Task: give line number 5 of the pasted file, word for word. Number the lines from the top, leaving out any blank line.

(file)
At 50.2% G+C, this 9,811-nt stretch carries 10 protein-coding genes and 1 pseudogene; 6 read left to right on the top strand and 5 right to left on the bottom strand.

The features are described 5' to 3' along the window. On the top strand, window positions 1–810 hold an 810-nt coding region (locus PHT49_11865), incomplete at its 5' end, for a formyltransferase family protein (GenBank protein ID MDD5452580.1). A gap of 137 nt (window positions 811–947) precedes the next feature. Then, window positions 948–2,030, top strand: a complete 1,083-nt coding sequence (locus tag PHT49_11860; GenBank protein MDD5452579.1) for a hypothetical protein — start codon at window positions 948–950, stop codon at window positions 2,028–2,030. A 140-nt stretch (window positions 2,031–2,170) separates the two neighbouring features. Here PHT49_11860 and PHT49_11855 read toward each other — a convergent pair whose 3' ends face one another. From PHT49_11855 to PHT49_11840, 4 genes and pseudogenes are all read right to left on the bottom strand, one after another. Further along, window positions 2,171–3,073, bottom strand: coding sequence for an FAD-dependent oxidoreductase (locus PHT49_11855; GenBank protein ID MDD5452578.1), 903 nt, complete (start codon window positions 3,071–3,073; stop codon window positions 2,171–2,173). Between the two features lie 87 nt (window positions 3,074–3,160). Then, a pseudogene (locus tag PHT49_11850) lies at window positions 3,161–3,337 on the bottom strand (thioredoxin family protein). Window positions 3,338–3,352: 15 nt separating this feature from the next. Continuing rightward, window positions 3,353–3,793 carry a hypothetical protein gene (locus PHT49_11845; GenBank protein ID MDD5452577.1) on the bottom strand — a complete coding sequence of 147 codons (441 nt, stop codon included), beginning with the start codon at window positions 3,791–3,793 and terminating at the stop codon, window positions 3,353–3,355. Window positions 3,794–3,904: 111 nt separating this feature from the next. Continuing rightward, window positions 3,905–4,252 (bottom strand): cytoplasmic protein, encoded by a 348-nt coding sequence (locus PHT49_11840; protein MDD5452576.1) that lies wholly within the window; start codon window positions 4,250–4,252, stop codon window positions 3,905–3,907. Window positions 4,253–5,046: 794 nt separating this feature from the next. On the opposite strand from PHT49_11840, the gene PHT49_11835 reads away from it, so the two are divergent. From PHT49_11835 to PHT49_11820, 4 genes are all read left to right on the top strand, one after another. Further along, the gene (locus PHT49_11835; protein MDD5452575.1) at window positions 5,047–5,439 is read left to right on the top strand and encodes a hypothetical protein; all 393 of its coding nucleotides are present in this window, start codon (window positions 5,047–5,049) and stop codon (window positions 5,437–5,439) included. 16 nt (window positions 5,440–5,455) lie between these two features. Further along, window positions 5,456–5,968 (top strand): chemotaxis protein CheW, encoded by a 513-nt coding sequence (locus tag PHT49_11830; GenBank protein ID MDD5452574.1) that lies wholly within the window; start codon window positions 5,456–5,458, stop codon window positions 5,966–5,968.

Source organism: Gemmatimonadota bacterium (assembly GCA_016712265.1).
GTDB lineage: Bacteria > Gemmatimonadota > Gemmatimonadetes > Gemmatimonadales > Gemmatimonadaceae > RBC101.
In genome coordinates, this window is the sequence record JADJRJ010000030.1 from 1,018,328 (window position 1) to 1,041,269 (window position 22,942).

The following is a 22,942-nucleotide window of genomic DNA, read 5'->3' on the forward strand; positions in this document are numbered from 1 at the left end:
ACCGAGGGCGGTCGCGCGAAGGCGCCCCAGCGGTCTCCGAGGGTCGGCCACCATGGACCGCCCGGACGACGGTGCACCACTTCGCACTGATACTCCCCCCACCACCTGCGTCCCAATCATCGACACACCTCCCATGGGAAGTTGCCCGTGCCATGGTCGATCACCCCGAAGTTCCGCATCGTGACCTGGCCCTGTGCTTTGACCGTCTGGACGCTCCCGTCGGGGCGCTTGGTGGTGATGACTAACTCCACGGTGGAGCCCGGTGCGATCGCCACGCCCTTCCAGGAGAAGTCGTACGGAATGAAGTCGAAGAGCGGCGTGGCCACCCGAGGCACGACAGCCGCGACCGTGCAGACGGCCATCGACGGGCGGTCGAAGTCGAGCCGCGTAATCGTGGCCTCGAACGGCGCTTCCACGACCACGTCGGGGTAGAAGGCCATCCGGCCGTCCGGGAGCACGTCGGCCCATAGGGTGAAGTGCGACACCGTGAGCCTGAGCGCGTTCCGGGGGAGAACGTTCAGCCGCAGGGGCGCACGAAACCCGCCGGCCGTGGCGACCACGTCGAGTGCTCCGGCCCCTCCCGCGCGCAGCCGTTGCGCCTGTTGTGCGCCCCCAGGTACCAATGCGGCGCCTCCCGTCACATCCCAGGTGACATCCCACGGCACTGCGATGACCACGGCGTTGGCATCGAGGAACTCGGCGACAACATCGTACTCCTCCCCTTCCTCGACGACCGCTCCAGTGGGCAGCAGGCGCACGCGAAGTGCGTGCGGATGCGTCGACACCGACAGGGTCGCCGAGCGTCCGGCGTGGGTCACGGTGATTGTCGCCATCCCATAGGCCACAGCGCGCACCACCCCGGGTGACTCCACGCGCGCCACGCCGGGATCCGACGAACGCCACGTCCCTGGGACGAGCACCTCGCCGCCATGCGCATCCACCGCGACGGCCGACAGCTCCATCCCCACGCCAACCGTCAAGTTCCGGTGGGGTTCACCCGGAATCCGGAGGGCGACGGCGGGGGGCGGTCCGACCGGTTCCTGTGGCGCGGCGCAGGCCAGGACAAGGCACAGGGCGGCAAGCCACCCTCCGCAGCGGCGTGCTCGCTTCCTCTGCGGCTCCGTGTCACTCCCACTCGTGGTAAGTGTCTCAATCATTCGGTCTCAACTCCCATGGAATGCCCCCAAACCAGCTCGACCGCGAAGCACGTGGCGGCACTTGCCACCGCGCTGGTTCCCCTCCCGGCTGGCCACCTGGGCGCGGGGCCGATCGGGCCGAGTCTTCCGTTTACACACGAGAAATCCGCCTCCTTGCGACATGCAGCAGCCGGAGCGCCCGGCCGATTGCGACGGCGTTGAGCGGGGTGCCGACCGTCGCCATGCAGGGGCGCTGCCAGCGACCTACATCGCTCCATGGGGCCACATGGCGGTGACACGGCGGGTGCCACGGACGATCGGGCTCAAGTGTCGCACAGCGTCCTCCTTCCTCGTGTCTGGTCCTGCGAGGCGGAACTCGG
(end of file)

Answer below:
In genome coordinates, this window is the sequence record JADJRJ010000030.1 from 1,018,328 (window position 1) to 1,041,269 (window position 22,942).